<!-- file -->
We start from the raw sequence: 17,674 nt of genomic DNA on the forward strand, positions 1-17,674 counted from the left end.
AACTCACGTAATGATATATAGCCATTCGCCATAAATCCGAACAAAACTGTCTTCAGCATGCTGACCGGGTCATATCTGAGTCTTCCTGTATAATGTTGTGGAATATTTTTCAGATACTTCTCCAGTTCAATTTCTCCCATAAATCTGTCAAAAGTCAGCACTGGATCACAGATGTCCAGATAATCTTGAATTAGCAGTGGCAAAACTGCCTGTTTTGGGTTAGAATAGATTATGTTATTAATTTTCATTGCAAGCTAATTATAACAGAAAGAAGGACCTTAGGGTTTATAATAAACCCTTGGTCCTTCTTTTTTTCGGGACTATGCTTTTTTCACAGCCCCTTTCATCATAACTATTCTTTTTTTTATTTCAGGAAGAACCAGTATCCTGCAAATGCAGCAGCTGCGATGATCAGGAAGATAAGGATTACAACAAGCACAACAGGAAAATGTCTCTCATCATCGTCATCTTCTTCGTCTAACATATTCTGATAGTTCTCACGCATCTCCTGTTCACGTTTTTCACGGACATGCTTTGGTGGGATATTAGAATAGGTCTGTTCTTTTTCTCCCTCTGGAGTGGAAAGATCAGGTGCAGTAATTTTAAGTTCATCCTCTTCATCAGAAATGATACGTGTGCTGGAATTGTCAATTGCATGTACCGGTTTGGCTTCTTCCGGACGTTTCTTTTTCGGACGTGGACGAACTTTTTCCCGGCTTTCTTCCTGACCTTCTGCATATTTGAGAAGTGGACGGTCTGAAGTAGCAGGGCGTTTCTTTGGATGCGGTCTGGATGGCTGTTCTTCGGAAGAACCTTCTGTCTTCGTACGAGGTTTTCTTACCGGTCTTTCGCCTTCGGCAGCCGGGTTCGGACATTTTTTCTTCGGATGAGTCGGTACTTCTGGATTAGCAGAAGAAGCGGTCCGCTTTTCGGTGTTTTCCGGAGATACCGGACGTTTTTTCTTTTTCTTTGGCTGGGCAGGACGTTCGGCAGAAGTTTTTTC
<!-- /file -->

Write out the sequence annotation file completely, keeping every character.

We start from the raw sequence: 17,674 nt of genomic DNA on the forward strand, positions 1-17,674 counted from the left end.
AACTCACGTAATGATATATAGCCATTCGCCATAAATCCGAACAAAACTGTCTTCAGCATGCTGACCGGGTCATATCTGAGTCTTCCTGTATAATGTTGTGGAATATTTTTCAGATACTTCTCCAGTTCAATTTCTCCCATAAATCTGTCAAAAGTCAGCACTGGATCACAGATGTCCAGATAATCTTGAATTAGCAGTGGCAAAACTGCCTGTTTTGGGTTAGAATAGATTATGTTATTAATTTTCATTGCAAGCTAATTATAACAGAAAGAAGGACCTTAGGGTTTATAATAAACCCTTGGTCCTTCTTTTTTTCGGGACTATGCTTTTTTCACAGCCCCTTTCATCATAACTATTCTTTTTTTTATTTCAGGAAGAACCAGTATCCTGCAAATGCAGCAGCTGCGATGATCAGGAAGATAAGGATTACAACAAGCACAACAGGAAAATGTCTCTCATCATCGTCATCTTCTTCGTCTAACATATTCTGATAGTTCTCACGCATCTCCTGTTCACGTTTTTCACGGACATGCTTTGGTGGGATATTAGAATAGGTCTGTTCTTTTTCTCCCTCTGGAGTGGAAAGATCAGGTGCAGTAATTTTAAGTTCATCCTCTTCATCAGAAATGATACGTGTGCTGGAATTGTCAATTGCATGTACCGGTTTGGCTTCTTCCGGACGTTTCTTTTTCGGACGTGGACGAACTTTTTCCCGGCTTTCTTCCTGACCTTCTGCATATTTGAGAAGTGGACGGTCTGAAGTAGCAGGGCGTTTCTTTGGATGCGGTCTGGATGGCTGTTCTTCGGAAGAACCTTCTGTCTTCGTACGAGGTTTTCTTACCGGTCTTTCGCCTTCGGCAGCCGGGTTCGGACATTTTTTCTTCGGATGAGTCGGTACTTCTGGATTAGCAGAAGAAGCGGTCCGCTTTTCGGTGTTTTCCGGAGATACCGGACGTTTTTTCTTTTTCTTTGGCTGGGCAGGACGTTCGGCAGAAGTTTTTTC